Studies using positron emission tomography to image striatal dopamine function, have demonstrated that individuals with schizophrenia display increases in presynaptic function. Mesolimbic dysfunction specifically, has previously been suggested to underlie psychotic symptoms. This has not been directly tested in vivo, and the precise anatomical locus of dopamine dysfunction within the striatum remains unclear. The current article investigates the magnitude of dopaminergic abnormalities in individuals with schizophrenia, and determines how the magnitude of abnormality varies across functional subdivisions of the striatum.


EMBASE, PsychINFO, and MEDLINE were searched from January 1, 1960, to December 1, 2016. Inclusion criteria were molecular imaging studies that had measured presynaptic striatal dopamine functioning. Effects sizes for whole striatum and functional subdivisions were calculated separately. The magnitude of difference between functional subdivisions in patients and controls was meta-analyzed.


Twenty-one eligible studies were identified, including 269 patients and 313 controls. Individuals with schizophrenia (Hedges’ g = 0.68, P < .001) demonstrated elevated presynaptic dopamine functioning compared to controls. Seven studies examined functional subdivisions. These demonstrated significant increases in patients compared to controls in associative (g = 0.73, P = .002) and sensorimotor (g = 0.54, P = .005) regions, but not limbic (g = 0.29, P = .09). The magnitude of the difference between associative and limbic subdivisions was significantly greater in patients compared to controls (g = 0.39, P = .003).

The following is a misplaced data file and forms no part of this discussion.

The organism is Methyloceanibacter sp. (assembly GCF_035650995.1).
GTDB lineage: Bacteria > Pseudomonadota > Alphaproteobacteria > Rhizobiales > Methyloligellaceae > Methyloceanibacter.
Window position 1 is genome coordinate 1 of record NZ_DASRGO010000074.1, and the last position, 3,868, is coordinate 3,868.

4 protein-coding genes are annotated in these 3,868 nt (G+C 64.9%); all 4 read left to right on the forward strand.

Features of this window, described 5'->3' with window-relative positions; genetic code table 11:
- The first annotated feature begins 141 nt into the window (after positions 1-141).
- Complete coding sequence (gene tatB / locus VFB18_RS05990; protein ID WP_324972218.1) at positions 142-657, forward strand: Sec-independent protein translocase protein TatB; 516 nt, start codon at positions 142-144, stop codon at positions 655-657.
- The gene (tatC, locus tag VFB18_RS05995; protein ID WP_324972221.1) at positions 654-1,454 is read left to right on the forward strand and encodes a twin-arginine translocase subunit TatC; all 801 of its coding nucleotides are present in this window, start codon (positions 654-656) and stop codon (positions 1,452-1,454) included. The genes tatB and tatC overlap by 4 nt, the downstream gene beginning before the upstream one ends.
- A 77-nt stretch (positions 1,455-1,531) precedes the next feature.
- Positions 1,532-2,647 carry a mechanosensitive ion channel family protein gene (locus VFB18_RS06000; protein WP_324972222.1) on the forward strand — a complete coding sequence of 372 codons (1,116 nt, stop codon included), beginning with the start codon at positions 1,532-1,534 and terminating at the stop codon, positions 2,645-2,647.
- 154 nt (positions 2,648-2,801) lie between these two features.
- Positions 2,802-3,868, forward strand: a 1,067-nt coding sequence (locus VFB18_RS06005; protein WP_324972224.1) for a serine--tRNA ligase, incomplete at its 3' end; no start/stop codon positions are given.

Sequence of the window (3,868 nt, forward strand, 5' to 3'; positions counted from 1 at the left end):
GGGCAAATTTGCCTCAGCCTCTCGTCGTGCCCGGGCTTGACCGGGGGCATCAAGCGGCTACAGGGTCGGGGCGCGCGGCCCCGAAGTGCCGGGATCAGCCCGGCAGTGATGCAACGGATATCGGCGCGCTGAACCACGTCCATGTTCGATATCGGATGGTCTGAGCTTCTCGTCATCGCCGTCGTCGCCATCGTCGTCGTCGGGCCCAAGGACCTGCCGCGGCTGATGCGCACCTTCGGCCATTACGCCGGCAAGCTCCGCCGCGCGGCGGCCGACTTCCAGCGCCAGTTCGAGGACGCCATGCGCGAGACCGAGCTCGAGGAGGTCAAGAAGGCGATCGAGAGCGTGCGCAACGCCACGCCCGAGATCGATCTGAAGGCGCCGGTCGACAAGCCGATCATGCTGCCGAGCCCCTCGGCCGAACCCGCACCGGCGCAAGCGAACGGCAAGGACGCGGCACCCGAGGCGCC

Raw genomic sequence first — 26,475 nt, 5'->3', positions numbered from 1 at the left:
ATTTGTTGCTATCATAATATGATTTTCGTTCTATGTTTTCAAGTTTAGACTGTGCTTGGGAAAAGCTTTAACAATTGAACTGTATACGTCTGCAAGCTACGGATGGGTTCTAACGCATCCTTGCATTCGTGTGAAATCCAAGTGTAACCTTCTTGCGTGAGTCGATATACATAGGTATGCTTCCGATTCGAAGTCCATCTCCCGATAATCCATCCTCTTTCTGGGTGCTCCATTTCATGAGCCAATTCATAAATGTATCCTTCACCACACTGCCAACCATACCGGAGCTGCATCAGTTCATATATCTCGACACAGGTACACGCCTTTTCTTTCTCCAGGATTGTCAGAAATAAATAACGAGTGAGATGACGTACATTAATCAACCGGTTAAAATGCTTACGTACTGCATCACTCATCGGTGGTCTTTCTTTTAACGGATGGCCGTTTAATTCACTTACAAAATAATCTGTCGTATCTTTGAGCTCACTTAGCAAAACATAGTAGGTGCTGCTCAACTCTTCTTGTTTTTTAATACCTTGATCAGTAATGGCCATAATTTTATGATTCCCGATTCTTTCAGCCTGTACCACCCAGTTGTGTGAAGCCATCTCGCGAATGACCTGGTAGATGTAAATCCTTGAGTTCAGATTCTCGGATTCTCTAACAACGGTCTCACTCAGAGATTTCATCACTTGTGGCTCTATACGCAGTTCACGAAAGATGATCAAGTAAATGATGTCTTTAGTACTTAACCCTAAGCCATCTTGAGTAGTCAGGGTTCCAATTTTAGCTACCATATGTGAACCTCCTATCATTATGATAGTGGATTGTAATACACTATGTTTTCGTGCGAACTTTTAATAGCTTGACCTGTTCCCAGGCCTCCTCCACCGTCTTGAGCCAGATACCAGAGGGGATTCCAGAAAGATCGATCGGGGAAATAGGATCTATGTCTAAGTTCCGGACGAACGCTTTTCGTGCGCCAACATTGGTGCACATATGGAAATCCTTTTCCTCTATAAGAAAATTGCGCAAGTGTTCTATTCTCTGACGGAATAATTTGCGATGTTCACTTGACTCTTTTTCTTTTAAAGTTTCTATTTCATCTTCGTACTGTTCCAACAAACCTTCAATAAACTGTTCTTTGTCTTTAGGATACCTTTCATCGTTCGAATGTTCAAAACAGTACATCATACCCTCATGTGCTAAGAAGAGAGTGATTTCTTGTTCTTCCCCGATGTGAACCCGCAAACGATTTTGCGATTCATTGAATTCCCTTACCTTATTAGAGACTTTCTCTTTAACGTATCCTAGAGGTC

In individuals with schizophrenia dopaminergic dysfunction is greater in dorsal compared to limbic subdivisions of the striatum. This is inconsistent with the mesolimbic hypothesis and identifies the dorsal striatum as a target for novel treatment development.

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